In: Missing links: gender equity in science and technology for development, [compiled by] United Nations. Commission on Science and Technology for Development. Gender Working Group. Ottawa, Canada, International Development Research Centre [IDRC], 1995. 55-81.

    This document is the third chapter in a book complied by the UN Gender Working Group (GWG) that explores the overlay of science and technology (S&T), sustainable human development, and gender issues. This chapter addresses the nature of indigenous knowledge systems, their potential role in sustainable and equitable development, and possible strategies for promoting mutually beneficial exchanges between local and S&T knowledge systems. The introduction notes 1) that local knowledge science systems differ from modern S&T because they are managed by users of knowledge and are holistic, 2) gender roles lead to differentiation in the kind of local knowledge and skills acquired by women and by men, and 3) sustainable and equitable development depends upon full recognition and reinforcement of local knowledge systems. The chapter continues with an analysis of 1) gender, biodiversity, and new agrotechnologies; 2) gender and intellectual property rights, especially in regard to biotechnological developments based on local knowledge; and 3) the work of governments, universities, nongovernmental organizations (NGOs), and local groups in the areas of S&T programs with women, general women's programs, and programs focused on indigenous knowledge (with an emphasis on research in gender and indigenous knowledge systems, women promoting diversity, the comparative advantage of indigenous knowledge, and the role of NGOs and information networks). Next, the chapter considers the work of the UN and its agencies through a review of documents containing S&T agreements; support for women's rights; and work in the areas of indigenous people, biodiversity, and intellectual property rights. The chapter ends by identifying areas of critical concern and research needs.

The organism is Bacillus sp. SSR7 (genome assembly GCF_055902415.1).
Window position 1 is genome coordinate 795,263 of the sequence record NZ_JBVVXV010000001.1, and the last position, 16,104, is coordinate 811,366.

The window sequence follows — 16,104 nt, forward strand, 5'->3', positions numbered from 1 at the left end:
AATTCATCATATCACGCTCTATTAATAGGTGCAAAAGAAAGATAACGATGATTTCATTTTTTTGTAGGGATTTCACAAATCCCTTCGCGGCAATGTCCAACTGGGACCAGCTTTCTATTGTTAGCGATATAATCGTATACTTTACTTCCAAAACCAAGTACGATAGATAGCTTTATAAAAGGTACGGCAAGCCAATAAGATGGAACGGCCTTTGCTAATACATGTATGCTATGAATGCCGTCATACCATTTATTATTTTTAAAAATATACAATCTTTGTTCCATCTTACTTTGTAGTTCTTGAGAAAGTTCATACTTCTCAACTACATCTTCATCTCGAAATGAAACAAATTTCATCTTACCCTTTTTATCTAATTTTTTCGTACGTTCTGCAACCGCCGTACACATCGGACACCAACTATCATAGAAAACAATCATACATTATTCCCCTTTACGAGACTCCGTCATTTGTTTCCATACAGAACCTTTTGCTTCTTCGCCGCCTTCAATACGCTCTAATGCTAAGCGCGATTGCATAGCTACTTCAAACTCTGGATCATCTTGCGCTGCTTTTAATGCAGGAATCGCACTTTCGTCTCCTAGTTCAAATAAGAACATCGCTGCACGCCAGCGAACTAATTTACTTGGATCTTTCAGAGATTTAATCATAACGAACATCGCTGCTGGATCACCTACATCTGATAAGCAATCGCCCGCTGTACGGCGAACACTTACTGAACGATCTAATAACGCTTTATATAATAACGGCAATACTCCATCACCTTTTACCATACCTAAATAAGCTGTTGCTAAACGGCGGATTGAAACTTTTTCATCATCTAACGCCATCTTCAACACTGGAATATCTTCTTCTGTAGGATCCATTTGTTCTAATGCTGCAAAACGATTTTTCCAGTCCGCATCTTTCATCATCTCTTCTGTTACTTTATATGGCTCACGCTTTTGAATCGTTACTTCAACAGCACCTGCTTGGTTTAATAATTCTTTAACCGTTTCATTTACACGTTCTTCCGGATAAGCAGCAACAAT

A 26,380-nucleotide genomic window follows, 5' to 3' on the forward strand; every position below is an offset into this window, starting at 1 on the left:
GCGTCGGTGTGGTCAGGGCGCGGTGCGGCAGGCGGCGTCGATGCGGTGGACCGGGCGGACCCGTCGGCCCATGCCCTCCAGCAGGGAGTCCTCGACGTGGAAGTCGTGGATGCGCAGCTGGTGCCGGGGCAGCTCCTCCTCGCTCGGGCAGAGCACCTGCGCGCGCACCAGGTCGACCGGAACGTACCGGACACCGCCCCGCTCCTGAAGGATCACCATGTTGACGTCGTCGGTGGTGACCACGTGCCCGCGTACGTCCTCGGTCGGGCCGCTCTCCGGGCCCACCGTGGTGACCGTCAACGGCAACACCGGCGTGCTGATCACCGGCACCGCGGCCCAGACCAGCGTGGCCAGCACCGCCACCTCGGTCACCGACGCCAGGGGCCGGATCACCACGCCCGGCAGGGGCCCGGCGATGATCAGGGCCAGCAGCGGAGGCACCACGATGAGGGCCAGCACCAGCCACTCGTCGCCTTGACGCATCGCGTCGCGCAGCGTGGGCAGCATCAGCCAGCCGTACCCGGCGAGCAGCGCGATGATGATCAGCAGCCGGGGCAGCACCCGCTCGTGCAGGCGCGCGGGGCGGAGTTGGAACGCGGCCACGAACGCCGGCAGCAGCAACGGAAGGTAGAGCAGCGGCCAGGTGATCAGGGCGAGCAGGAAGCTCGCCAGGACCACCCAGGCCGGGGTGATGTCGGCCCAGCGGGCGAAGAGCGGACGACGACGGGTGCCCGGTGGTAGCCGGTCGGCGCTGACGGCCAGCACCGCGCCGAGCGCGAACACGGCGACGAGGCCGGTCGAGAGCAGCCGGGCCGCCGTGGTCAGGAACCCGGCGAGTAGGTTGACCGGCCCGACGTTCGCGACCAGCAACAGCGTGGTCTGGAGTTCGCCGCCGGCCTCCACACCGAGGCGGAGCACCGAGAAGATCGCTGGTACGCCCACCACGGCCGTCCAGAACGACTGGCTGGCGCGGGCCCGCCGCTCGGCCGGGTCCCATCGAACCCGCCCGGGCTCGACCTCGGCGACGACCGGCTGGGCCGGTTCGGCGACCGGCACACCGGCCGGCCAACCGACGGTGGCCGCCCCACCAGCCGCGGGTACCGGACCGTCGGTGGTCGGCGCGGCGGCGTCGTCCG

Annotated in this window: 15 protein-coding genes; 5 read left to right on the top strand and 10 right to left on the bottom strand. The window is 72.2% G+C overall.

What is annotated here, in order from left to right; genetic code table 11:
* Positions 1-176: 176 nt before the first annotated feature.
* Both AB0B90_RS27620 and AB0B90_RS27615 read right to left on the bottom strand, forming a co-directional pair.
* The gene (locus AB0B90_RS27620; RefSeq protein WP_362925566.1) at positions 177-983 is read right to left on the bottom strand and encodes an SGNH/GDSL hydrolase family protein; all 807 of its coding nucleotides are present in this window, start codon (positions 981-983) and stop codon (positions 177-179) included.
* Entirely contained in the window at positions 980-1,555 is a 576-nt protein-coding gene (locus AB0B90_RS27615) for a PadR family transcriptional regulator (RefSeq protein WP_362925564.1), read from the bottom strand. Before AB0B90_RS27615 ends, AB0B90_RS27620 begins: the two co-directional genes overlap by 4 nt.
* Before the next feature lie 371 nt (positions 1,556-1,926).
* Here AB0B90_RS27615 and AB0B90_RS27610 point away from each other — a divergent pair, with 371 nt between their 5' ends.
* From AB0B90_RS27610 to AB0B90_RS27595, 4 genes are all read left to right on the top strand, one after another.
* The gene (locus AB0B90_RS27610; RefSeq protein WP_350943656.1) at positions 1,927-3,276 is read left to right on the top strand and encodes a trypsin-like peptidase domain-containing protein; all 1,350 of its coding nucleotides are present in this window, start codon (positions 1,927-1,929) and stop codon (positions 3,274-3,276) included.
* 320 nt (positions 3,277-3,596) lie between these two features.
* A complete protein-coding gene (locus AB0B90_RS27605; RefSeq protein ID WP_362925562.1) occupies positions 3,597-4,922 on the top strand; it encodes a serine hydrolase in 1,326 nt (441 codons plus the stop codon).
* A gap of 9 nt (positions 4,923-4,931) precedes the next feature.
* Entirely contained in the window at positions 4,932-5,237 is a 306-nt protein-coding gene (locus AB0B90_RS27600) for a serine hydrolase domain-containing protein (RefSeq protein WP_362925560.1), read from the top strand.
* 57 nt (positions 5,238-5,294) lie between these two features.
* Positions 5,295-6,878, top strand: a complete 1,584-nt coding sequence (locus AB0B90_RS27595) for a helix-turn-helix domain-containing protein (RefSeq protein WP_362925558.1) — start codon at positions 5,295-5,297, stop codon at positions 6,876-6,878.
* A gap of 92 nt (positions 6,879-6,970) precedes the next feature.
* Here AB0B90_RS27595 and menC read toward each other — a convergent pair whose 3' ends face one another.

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  9. 9

    Key paths for science and technology. On the road to environmentally sustainable and equitable development.

    Kettel B

    In: Missing links: gender equity in science and technology for development, [compiled by] United Nations. Commission on Science and Technology for Development. Gender Working Group. Ottawa, Canada, International Development Research Centre [IDRC], 1995. 27-53.

    This document is the second chapter in a book complied by the UN Gender Working Group (GWG) that explores the overlay of science and technology (S&T), sustainable human development, and gender issues. This chapter identifies key pathways for S&T research and policy formulation that will support women's environmental perceptions, needs, and interests. The introduction notes that women and men have different environmental needs and interests; that these differences are manifest in gender-based division of labor, access to resources, and knowledge systems; and that the emerging "gender and environments analysis" framework reveals the potentially negative effect on women, families, and the environment of S&T interventions geared towards men's needs and interests. This chapter, therefore, uses a gender and environment approach to reveal how issues of gender equity, environmental sustainability, and S&T for development overlap and to outline ways to create a gender-sensitive approach to the use of S&T in development interventions. After addressing the topics of 1) the invisibility of women in the development process, 2) discovering women and the environment, 3) the price of complacency and gender bias, and 4) shaping a gender-sensitive agenda for sustainable and equitable development, the chapter presents key policy themes and suggestions for future research in the areas of 1) the environment and women's health; 2) alleviating women's poverty; 3) women, technology, and entrepreneurship; 4) environmental literacy and access to information; and 5) national-level participation and decision-making. The chapter then reviews the role of UN agreements and other key documents and ends by reiterating the importance of following the five key pathways identified above to achieve gender sensitive S&T research and policy formation.